Trace3 Cloud FinOps: Save Money in an Instance!
& Amanda Wagner | Associate Cloud FinOps Consultant, Trace3 Cloud Solutions
In one of our recently published blogs we shared our teams’ experiences at AWS Re:Invent and included our thoughts on Graviton. As discussed, moving an instance to Graviton has cost advantages but can often reveal compatibility issues with existing code. Graviton is not the only alternative to Intel. In 2018, Advanced Micro Devices threw their hat in the ring by launching their first AMD EPYC line of processors on AWS. Their instances offer competitive pricing while maintaining or boosting performance and usually requires no architecture changes.
Last month, we had the opportunity to meet with the AMD team to learn about their compute offerings and how they have expanded their footprint. We reviewed performance, security, and compatibilities. We know you’re wondering, “what’s Trace3’s take on all of this?”
Changing instance types within your environment may be daunting to some, but AMD makes it accessible with 14 unique EC2 instance types in 23 out of 30 AWS regions as well as 70 availability zones. A huge plus to AMD is that it runs on the AMD64 (x86_64) architecture. Unlike moving to a Graviton instance running on ARM architecture, you won’t be faced with potentially redesigning your workload to migrate from Intel EC2 to AMD EC2 instances. In addition, AMD instances are 10% less expensive than comparable instances in most cases, and up to 45% less expensive in India regions. All without impacting performance.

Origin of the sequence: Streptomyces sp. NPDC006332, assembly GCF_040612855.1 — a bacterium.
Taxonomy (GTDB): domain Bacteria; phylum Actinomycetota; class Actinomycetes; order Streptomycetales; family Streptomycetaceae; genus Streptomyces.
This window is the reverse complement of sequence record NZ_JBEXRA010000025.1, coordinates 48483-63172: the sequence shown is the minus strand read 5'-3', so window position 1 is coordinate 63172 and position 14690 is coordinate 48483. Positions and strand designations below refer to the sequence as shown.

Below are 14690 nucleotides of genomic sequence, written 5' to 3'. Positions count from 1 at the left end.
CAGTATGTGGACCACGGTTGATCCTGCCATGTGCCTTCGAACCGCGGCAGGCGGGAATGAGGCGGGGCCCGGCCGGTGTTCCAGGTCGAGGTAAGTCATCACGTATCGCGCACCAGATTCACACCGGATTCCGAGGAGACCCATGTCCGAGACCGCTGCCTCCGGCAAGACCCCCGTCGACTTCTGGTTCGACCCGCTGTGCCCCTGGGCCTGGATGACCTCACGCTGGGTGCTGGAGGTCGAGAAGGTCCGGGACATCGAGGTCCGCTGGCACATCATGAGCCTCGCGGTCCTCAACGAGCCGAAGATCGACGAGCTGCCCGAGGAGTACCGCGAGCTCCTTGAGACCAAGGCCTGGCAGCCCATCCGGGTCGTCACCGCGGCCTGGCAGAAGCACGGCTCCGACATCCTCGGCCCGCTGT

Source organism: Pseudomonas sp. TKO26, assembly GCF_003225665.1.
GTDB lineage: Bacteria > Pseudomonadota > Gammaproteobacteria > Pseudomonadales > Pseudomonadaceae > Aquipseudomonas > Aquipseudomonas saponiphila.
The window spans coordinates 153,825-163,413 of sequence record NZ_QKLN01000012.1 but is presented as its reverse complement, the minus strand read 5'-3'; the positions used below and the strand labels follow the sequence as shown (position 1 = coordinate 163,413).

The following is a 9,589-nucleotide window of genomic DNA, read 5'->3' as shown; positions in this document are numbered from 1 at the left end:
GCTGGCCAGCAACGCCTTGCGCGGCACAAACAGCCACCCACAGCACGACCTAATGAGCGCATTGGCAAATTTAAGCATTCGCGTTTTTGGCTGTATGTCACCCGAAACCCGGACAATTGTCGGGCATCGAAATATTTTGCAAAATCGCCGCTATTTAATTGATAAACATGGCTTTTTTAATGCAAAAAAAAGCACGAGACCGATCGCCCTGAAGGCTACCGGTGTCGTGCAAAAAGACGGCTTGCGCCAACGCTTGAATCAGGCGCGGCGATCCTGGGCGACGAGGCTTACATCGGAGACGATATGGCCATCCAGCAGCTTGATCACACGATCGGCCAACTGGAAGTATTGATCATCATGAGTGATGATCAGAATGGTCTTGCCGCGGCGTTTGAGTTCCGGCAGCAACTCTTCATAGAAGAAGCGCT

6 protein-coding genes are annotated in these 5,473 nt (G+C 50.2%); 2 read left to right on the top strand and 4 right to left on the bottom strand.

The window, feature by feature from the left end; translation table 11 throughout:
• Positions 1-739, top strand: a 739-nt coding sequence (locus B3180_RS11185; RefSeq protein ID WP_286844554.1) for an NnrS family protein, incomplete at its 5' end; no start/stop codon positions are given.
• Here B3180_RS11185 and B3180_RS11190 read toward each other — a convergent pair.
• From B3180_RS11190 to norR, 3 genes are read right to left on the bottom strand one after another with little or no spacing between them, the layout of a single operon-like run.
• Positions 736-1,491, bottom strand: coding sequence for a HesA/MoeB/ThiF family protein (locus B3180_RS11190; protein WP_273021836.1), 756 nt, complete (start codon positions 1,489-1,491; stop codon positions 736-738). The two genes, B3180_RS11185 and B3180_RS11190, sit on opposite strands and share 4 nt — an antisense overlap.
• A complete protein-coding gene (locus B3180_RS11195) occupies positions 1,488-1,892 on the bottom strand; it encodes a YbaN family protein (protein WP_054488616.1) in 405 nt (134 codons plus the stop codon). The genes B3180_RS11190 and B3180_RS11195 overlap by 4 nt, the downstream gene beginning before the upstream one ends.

(AMD’s Instance type options on EC2)
In January of 2023, AMD achieved High Performance Computing (HPC) competency status through the AWS competency program, a standard that continues to evolve as various capabilities advance. AMD demonstrated technical proficiency and proven customer success in HPC solutions to achieve this competency.
(Overview of AMD EPYC on AWS)
AMD has prioritized being a leader in the security space too. All AMD EPYC processors feature a suite of security features called AMD Infinity Guard. Infinity Guard encrypts the main memory, as well as the virtual machine, helping to prevent certain cold-boot attacks and provides a layer of protection for data confidentiality. AMD reports that this full memory encryption is achieved with high-performance encryption engines integrated into the memory channels, without compromising on performance.
(Security infographic of AMD Infinity Guard)
As for VM encryption, this chip is currently the only x86 processor with built-in Secure Encrypted Virtualization – Secure Nested Paging (SEV – SNP), which encrypts each VM with one of up to 509 unique encryption keys. It is important to note that no changes or refactoring is required to take advantage of SEV-SNP on AMD. So, for the most security conscious customer looking to protect data-in-use, AMD EPYC-powered instances are an excellent choice.
Due to the lack of awareness of AMD instance availability, this option is often overlooked. Search for instance types with the “a” (E.g.- M6a) to see if a more cost-effective and secure option with the same or better performance is available for your workload.
To learn more about Trace3 Cloud FinOps, click here.